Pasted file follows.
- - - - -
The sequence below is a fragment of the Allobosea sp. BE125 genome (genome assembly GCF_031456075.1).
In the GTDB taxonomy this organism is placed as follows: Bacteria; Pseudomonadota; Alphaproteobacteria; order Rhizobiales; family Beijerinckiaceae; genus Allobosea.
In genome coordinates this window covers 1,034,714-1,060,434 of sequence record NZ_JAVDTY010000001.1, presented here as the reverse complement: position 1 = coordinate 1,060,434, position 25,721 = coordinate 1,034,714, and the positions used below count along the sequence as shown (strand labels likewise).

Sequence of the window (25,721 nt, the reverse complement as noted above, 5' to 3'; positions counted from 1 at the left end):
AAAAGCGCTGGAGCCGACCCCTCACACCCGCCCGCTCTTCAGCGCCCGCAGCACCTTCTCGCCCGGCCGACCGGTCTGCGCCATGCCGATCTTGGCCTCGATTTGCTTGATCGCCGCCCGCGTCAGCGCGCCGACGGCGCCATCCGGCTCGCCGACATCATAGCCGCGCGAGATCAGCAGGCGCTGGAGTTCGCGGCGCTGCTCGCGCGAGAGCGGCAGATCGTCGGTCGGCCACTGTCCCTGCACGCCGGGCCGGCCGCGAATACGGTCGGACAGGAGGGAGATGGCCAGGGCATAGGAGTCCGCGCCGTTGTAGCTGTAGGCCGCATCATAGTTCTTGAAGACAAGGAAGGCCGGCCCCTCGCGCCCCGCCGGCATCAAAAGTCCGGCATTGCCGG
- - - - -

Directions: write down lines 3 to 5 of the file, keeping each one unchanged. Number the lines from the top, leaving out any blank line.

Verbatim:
In genome coordinates this window covers 1,034,714-1,060,434 of sequence record NZ_JAVDTY010000001.1, presented here as the reverse complement: position 1 = coordinate 1,060,434, position 25,721 = coordinate 1,034,714, and the positions used below count along the sequence as shown (strand labels likewise).

Sequence of the window (25,721 nt, the reverse complement as noted above, 5' to 3'; positions counted from 1 at the left end):
AAAAGCGCTGGAGCCGACCCCTCACACCCGCCCGCTCTTCAGCGCCCGCAGCACCTTCTCGCCCGGCCGACCGGTCTGCGCCATGCCGATCTTGGCCTCGATTTGCTTGATCGCCGCCCGCGTCAGCGCGCCGACGGCGCCATCCGGCTCGCCGACATCATAGCCGCGCGAGATCAGCAGGCGCTGGAGTTCGCGGCGCTGCTCGCGCGAGAGCGGCAGATCGTCGGTCGGCCACTGTCCCTGCACGCCGGGCCGGCCGCGAATACGGTCGGACAGGAGGGAGATGGCCAGGGCATAGGAGTCCGCGCCGTTGTAGCTGTAGGCCGCATCATAGTTCTTGAAGACAAGGAAGGCCGGCCCCTCGCGCCCCGCCGGCATCAAAAGTCCGGCATTGCCGG